|"Sea Fever"||Recorded 18 October 1963; issued on Parlophone EP GEP 8912, 1964|
|"Miranda"||Live recording, Fortune Theatre, 11 April 1959|
|"In the Bath"||Recorded live April or May 1959 and issued in October 1959; recorded 18 October 1963; issued on Parlophone EP GEP 8912, 1964|
|"Bed"||Live undated recording released in 1977 on Parlophone NTS 116|
|"Vanessa"||Studio recording, 12 July 1957; issued on Parlophone GEP 8636 in October 1957. Recorded live April or May 1959 and issued in October 1959|
|"Tried by the Centre Court"||Studio recording, 12 July 1957; issued on Parlophone GEP 8636 in October 1957. Recorded live April or May 1959 and issued in October 1959|
|Encores – Words from the Lord Chamberlain's regulations:
– "Smoking is Permitted" – "The Safety Curtain"
|Recorded in 1974 by Flanders, Swann, Julian Orchard, Pat Lancaster, Charlotte Mitchell and Anne Rogers. EMI LP EMCM 3088|
After the deaths of Flanders and Swann many private recordings came to light in their personal collections and elsewhere. Two substantial CD sets have been assembled drawing on these, and the original EMI recordings, together with a 1974 BBC radio programme in which the writers revived some of their neglected numbers. The sets are:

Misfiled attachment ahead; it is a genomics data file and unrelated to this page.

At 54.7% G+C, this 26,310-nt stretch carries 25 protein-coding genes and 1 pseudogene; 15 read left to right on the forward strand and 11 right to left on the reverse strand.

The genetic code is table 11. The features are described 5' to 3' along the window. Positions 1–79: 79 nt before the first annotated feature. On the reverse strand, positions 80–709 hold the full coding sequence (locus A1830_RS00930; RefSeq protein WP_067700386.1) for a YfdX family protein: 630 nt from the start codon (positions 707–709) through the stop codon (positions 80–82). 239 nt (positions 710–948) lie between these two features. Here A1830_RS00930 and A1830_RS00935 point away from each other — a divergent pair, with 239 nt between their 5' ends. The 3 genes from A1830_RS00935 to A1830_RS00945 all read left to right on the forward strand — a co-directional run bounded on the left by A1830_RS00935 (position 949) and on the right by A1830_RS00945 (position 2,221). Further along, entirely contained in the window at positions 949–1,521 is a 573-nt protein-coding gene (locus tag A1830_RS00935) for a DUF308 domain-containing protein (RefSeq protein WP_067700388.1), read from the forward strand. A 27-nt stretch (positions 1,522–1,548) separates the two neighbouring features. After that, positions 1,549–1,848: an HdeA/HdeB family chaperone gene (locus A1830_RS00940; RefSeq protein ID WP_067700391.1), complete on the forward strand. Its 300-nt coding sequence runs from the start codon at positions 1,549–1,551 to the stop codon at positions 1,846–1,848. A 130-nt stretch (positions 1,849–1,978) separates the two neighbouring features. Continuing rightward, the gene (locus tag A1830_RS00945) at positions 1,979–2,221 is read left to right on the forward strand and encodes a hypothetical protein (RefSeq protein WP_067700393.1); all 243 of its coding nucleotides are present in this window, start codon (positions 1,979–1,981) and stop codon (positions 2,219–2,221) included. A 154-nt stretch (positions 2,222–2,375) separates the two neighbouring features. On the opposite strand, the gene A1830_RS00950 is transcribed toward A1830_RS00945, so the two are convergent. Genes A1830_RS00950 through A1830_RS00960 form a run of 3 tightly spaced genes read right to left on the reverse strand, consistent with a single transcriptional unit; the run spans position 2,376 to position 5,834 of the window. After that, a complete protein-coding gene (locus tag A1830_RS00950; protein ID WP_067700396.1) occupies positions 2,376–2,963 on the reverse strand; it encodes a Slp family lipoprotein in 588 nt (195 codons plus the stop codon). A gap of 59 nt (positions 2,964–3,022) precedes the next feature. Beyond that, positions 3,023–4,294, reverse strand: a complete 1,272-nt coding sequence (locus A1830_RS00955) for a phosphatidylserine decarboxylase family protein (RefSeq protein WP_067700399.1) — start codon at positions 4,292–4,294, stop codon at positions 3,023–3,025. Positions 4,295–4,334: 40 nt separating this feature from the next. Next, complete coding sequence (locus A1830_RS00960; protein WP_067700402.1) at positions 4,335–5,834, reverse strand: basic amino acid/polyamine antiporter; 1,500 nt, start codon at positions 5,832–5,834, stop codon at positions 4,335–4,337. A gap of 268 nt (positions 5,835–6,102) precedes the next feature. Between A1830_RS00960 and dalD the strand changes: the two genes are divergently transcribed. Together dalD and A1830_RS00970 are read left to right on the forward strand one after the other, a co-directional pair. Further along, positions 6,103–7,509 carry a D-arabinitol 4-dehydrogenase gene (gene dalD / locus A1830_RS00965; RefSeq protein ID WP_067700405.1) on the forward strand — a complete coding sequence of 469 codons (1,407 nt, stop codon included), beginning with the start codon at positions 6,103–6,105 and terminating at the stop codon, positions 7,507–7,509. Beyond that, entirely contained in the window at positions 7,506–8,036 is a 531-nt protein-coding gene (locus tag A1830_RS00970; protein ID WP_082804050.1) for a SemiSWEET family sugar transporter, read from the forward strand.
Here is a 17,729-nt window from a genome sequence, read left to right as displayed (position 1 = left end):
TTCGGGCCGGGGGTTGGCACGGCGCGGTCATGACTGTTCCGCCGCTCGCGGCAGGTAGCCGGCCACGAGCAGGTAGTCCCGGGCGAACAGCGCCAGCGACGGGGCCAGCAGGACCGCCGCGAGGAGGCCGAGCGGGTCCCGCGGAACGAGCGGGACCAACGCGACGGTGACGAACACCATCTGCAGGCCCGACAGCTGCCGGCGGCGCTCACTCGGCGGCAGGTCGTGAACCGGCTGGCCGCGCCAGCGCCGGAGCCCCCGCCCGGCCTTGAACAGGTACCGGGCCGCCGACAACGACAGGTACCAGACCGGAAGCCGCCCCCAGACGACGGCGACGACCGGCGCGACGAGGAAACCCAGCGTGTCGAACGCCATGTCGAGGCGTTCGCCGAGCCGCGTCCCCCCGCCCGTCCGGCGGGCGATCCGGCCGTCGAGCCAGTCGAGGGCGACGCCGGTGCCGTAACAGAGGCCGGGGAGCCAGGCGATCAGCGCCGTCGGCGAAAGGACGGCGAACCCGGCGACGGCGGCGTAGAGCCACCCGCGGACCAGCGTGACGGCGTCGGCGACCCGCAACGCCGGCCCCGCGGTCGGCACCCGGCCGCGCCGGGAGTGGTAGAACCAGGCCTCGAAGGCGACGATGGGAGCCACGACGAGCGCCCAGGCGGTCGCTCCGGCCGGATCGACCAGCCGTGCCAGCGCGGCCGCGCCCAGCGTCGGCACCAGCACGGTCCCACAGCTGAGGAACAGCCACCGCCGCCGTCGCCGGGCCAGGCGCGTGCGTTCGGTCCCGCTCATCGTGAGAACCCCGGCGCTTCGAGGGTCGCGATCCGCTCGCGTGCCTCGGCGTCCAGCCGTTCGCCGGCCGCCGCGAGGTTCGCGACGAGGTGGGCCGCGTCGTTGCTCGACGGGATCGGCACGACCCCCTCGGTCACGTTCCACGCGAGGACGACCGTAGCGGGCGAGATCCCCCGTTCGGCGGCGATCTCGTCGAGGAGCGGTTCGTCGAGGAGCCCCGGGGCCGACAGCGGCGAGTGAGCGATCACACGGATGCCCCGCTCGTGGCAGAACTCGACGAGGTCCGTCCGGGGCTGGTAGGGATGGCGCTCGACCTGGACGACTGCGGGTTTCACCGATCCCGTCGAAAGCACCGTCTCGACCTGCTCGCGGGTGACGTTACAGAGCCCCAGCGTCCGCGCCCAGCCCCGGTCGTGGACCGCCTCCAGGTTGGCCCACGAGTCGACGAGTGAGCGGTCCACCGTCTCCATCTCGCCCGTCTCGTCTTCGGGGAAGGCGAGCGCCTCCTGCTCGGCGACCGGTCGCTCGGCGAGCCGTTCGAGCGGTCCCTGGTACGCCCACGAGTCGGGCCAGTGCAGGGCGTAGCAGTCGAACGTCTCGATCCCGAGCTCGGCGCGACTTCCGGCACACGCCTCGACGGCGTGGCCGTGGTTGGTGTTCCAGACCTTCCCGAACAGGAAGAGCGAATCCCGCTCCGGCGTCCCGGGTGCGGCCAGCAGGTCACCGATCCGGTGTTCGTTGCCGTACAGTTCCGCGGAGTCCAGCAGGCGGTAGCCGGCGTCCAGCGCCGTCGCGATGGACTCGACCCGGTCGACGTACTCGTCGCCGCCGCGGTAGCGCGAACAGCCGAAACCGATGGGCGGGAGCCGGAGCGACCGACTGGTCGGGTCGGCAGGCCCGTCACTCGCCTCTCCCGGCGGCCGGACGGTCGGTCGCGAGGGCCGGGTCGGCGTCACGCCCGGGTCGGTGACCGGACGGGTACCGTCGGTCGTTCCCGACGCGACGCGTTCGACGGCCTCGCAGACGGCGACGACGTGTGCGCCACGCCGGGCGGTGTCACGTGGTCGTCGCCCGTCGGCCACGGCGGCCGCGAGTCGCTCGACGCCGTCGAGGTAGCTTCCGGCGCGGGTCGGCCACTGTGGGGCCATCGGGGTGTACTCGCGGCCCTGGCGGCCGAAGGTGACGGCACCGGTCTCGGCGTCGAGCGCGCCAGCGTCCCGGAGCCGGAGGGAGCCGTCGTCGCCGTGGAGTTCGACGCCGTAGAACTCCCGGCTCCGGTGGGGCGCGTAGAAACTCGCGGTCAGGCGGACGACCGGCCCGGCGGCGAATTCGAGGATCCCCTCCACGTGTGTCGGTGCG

- The Complete Flanders and Swann (EMI, 1991)
- The numbers from the original programme of At the Drop of a Hat in this three CD set comprise all those on the original Parlophone LP, plus "Bed", "Too Many Cookers", "Vanessa", "Tried by the Centre Court", "The Youth of the Heart", "The Warthog" and "Mopy Dick".
- Hat-Trick: Flanders & Swann Collector's Edition (EMI, 2007)